|Children make "songpyeon," half-moon-shaped rice cakes, at a community service center in Songpa-gu, Seoul, Thursday, ahead of Chuseok, the Korean equivalent of Thanksgiving Day. Korea Times photo by Seo Jae-hoon|
By Bahk Eun-ji
Chuseok, one of the biggest holidays in Korea, is just around the corner. It is a great opportunity to spend time with relatives, but gathering with many people can cause unwanted consequences ― water- or food-borne infections.
The Korea Centers for Disease Control and Prevention (KCDC) advised people to take caution against infectious diseases during family gatherings and tick bites while visiting family gravesites.
Water-, food-borne infections
Water- and food-borne infections can easily occur on Chuseok holiday because family members usually make and share many foods and they often store the food at room temperature.
Although food poisoning is common during summer, the daytime temperature is still high in September and special attention to food safety is still required to prevent food poisoning.
According to the disease control center, there were 432 cases of water- and food-borne infectious diseases reported this year before August, up 6.6 percent from last year's.
The health authority said washing hands before eating or preparing food is the best practice for food safety. People are also advised to wash raw vegetables in running water and peel fruit before eating. Even if food is cooked, it should not be left at room temperature for a long time.
People showing symptoms including vomiting and diarrhea should not cook to avoid infecting other family members.
This year especially, there has been a surge in hepatitis A infections across the country.
Hepatitis A is a highly contagious liver disease that can be transmitted through contaminated food or water, or from close contact with an infected person. Unlike hepatitis B and C, it does not cause chronic liver disease but can cause symptoms such as fatigue, sudden nausea and fulminant hepatitis (acute liver failure), which is often fatal.
The health authorities are raising concerns about the disease, as more than 13,700 cases have been reported this year. To reduce the risk of catching the virus, people are advised to wash their hands frequently, especially after using the restroom, and avoid raw seafood. When someone catches hepatitis A, the whole family should get vaccinated.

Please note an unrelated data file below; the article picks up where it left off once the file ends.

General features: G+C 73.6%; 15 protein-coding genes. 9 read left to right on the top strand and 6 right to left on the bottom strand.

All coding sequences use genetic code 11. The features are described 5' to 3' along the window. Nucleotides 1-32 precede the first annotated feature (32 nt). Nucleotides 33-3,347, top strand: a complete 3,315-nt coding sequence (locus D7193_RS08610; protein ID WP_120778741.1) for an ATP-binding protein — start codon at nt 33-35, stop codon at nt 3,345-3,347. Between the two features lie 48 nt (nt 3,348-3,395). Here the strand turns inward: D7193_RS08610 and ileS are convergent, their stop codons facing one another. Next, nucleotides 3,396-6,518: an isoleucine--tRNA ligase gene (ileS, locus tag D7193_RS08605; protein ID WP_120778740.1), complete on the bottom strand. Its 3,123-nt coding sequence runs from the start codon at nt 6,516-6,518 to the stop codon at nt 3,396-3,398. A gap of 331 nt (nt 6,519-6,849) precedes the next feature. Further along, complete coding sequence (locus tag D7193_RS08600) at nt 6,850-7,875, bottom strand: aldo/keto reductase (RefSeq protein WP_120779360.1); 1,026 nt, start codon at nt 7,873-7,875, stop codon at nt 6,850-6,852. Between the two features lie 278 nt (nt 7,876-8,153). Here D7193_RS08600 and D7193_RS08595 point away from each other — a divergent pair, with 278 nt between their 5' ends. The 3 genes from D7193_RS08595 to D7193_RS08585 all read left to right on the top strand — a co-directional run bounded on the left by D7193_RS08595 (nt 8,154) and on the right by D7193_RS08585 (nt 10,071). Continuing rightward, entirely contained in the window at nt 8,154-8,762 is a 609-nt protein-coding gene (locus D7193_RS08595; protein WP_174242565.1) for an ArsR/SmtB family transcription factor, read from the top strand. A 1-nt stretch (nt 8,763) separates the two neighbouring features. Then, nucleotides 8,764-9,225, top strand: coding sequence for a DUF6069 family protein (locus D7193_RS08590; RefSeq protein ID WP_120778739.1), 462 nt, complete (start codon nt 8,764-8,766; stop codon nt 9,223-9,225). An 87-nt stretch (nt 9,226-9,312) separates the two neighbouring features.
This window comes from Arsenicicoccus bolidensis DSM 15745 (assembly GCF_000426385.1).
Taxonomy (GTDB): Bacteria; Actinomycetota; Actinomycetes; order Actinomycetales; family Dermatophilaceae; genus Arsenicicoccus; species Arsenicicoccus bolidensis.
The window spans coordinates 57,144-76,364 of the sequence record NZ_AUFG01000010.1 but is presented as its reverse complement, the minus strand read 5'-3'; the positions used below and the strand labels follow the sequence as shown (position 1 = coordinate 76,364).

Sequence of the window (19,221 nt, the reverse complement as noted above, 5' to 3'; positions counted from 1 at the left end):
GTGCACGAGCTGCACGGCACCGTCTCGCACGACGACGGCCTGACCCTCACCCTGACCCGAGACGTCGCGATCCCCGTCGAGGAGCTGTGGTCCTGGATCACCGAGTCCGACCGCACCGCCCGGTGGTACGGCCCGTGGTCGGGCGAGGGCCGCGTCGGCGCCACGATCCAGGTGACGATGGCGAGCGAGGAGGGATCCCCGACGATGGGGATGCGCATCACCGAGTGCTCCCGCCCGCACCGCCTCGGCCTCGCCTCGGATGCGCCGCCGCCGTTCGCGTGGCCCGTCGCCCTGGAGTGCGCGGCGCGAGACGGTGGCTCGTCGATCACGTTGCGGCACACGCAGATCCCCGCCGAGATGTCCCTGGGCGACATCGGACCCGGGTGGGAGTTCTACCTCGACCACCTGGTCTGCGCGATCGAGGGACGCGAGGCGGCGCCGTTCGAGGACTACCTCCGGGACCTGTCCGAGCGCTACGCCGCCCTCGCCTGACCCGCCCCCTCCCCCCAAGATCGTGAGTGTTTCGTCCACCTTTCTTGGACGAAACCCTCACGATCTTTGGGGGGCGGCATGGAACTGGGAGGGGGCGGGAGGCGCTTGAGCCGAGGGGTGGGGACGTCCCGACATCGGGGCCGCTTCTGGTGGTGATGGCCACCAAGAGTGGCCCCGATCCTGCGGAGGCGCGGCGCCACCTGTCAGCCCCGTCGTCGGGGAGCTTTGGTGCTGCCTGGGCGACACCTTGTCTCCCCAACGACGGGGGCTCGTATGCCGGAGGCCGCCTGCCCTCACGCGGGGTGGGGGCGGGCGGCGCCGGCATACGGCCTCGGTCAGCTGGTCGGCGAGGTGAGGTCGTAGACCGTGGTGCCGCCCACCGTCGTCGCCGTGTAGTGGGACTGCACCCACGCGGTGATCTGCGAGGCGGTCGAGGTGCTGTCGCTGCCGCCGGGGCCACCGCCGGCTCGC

Consumption of raw or undercooked fish or shellfish should be avoided especially between August and October, as they transmit vibrio parahaemolyticus. People who have chronic liver disease or diabetes should avoid uncooked fish, and are recommended not to touch seawater while having wounds on the skin.
Scrub typhus and SFTS
Many people visit family gravesites as a part of ancestral rites on Chuseok. The gravesites are usually in mountain or rural area, filled with grass and trees. Scrub typhus, also known as bush typhus, is a disease caused by a bacterium called orentia tsutsugamushi, and people usually catch it through bites of infected chiggers (larval mites). Symptoms include fever, headache, body aches and sometimes rashes.
|People cut weeds around the grave sites of their ancestors at Youngrak Park in Busan, Aug. 25, before Chuseok, when they hold ancestral rites. Yonhap|
Tick bites are also dangerous. The blood-sucking mites are the cause of several infectious diseases including severe fever with thrombocytopenia syndrome (SFTS), Lyme disease and tick-borne encephalitis.
Lyme disease is caused by bacterial infection passed through the bite of an infected deer tick. The symptoms of SFTS include high fever, nausea, vomiting and diarrhea. It can cause thrombocytopenia, leukocytopenia, neurological abnormalities and coagulopathy.
There are no vaccines or effective therapies for SFTS, so the disease control center strongly recommends those engaged in outdoor activities such as cutting weeds around graves, to wear long-sleeved shirts and use protective clothing to cover the skin. After such activities, they need to shower or bathe immediately to wash out the insects.
While cutting weeds, avoid wearing colorful clothes or hats so as not to get stung by a bee or bitten by a snake.